The year 1965 was a turning point in the life of John Coltrane. It was at this point that he crossed the line into the free jazz arena that he had been approaching since the early '60s. Besides his landmark Ascension, no album better illustrates this than the awe-inspiring Meditations. Coltrane's regular quartet -- McCoy Tyner (piano), Jimmy Garrison (bass), and Elvin Jones (drums) -- is expanded here with second drummer Rashied Ali (who assumed Jones' spot after this album) and saxophonist Pharoah Sanders. This conglomeration produces some dense textures, especially in the epic first track "The Father and the Son and the Holy Ghost." This sonic hurricane is a 13-minute outpouring of spiritual emotion that is at once compelling and exhausting. Elsewhere, the group delicately follows Coltrane's lead on the passionate "Love" and swings with abandon on the raucous "Consequences" as Sanders and 'Trane battle like warriors above the churning rhythm section. Finally, the aptly titled "Serenity" is a swirling free-form improvisation gently touching back down to earth after an adventurous ride through the heavens.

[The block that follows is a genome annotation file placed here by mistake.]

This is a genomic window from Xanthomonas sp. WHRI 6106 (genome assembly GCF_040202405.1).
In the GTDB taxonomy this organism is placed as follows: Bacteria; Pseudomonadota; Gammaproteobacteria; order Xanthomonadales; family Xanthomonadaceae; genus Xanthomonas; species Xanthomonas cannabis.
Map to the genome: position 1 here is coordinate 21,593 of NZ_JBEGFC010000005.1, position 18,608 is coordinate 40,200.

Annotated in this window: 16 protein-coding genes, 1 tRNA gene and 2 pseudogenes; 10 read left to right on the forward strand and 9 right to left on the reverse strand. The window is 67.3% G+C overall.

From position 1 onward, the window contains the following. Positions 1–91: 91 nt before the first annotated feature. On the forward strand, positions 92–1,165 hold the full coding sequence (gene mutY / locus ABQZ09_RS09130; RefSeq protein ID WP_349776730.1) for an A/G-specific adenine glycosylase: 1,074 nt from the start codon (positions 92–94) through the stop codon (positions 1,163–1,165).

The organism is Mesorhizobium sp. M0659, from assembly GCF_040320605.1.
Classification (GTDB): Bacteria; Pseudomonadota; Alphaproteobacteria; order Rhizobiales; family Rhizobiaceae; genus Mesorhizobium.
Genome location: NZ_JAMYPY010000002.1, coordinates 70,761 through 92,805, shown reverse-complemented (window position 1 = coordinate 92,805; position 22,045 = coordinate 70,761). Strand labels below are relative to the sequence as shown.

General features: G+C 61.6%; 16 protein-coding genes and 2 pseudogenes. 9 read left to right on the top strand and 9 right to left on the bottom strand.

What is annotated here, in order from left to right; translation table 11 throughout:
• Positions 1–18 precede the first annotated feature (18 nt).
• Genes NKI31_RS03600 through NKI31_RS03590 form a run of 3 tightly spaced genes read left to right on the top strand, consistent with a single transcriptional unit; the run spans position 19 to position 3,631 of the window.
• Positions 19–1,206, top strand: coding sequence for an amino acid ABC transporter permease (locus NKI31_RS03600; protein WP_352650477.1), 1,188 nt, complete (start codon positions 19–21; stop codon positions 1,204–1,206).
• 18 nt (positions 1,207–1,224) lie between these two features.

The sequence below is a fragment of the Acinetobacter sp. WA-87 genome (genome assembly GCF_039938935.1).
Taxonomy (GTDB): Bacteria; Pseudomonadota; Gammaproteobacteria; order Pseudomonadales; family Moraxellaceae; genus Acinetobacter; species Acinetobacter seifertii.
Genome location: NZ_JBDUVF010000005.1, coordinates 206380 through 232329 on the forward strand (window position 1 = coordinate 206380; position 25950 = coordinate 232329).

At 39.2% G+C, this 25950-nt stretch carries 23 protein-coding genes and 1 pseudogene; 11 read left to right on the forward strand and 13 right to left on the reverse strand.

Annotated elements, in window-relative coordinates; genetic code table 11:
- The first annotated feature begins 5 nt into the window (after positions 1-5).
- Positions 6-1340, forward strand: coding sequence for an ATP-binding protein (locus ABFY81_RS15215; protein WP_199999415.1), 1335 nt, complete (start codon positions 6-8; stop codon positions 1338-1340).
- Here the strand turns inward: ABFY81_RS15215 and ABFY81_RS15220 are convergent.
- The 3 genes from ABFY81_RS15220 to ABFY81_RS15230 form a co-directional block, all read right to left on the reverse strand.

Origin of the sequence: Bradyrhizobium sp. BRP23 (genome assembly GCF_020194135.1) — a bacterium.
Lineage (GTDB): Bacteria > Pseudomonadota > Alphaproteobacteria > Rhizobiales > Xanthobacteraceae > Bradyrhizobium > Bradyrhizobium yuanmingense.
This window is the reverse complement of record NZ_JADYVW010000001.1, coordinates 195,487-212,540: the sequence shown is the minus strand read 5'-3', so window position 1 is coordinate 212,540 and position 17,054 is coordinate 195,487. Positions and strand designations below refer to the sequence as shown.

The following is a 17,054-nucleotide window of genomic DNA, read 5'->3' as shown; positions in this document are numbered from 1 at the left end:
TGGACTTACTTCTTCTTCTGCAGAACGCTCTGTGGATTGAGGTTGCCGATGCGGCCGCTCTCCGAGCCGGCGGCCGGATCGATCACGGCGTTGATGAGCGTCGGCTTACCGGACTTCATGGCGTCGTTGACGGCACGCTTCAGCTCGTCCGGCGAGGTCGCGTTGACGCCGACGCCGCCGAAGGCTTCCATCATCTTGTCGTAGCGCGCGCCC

by Rovi Staff